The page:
How to calculate the apprenticeship levy

If you’re keen to introduce apprenticeships or additional training to your business, the apprenticeship levy provides a valuable opportunity to do so. The levy is an amount paid every month from businesses with an annual wage bill of more than £3 million. The funds paid through the levy can then be offset against the cost of apprenticeship training.

You might be wondering exactly how you calculate your levy and how it is worked out. Your apprenticeship levy payment is 0.5% of your annual wage bill minus the government’s allowance of £15K. The funds that you receive into your digital account for spending on apprenticeships will equal your ‘levy payment’ plus the 10% top-up applied by the government.

Using the apprenticeship levy calculation formula

Your levy payment amount is calculated using this simple formula:


If your company has an annual wage bill of less than £3 million you will not have to pay the levy since a levy allowance for this wage bill bracket would be less than the £15,000 offset amount. For example:

LEVY RATE (0.5) X £2,000,000 = £10,000

£10,000 – (OFFSET) £15,000 = No levy payment

Apprenticeship levy calculation examples

Based on real-life cases, we’ve included some apprenticeship levy calculation examples below using our levy calculation formula.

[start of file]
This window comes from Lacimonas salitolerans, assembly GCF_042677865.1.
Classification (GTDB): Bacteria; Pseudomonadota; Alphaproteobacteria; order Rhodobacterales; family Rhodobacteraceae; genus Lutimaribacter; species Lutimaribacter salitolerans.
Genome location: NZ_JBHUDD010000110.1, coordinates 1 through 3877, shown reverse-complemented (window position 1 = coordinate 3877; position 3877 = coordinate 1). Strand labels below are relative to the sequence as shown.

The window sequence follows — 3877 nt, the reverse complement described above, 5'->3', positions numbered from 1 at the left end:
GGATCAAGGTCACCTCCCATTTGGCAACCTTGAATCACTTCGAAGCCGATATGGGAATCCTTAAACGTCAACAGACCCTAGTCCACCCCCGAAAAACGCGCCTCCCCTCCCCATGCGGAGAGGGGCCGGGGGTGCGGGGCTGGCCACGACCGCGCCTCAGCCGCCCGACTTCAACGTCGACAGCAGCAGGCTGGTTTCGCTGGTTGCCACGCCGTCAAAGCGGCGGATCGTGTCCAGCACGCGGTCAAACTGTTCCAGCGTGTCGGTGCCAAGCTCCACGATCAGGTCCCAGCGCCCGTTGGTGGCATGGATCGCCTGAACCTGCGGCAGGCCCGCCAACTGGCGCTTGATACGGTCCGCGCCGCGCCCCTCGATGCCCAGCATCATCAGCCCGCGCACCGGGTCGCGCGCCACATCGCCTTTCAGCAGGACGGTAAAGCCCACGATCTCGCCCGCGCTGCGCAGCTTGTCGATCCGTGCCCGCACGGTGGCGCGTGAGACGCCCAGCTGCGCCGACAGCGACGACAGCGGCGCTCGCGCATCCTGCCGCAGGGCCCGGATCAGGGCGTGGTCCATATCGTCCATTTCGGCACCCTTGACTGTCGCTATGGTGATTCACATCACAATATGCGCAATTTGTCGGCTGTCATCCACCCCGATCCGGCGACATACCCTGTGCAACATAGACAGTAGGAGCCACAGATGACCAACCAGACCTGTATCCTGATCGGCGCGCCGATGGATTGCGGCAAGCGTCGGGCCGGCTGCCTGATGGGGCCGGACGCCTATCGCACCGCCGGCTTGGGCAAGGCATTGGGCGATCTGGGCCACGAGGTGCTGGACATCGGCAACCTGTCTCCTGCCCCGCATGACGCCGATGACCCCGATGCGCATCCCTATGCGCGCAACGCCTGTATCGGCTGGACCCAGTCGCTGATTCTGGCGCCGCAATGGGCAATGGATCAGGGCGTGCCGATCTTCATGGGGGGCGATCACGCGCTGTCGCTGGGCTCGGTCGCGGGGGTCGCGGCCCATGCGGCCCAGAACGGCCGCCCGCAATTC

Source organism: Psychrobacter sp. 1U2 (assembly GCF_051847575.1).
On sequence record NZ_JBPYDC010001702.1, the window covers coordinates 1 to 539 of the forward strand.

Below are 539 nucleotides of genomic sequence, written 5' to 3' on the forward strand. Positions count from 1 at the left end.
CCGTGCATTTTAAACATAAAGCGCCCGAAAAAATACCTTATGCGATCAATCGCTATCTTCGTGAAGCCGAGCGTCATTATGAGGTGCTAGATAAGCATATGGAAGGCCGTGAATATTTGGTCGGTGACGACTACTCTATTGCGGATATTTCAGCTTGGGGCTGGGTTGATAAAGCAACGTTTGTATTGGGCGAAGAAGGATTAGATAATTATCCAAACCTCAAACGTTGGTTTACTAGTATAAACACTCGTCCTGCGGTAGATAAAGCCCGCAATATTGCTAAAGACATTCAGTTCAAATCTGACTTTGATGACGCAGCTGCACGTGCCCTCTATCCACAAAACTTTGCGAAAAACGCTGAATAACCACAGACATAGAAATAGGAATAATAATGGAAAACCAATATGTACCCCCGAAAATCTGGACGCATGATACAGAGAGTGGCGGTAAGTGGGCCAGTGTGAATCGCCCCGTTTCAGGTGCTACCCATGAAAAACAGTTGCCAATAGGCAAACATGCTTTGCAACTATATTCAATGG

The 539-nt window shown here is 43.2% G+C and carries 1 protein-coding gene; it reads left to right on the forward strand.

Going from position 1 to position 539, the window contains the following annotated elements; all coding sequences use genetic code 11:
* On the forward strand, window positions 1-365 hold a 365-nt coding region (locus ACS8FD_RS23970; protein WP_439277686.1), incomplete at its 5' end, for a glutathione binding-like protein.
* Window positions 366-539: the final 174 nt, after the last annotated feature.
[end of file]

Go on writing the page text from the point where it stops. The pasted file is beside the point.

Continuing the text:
Calculating the levy for large employers

For a large employer with a payroll bill of £200,000,000 their levy total would be: £200,000,000 x 0.5% – £15,000 allowance = £985,000

Calculating the levy for small employers

For a smaller employer with a payroll bill of £18,000,000 their levy total would be: £18,000,000 x 0.5% – £15,000 allowance = £75,000

Don’t let your apprenticeship levy funds expire

It’s important to note that these funds expire (and default to the government) after 24 months, so it’s advisable to use them where you can. After all, the majority of these funds are made up of a tax your business has paid and set aside.

So What Happens If You Don’t Have Enough In Your Levy Pot And It Runs Out? What Do You Do?

This is called co-investment, and this occurs when a levy payer simply runs out of money in their digital account. The employer will then be able to use the model that applies to non-levy payers, meaning the employer will have to pay 5% of the remaining training costs to the training provider while the government will then pay the remaining 95%.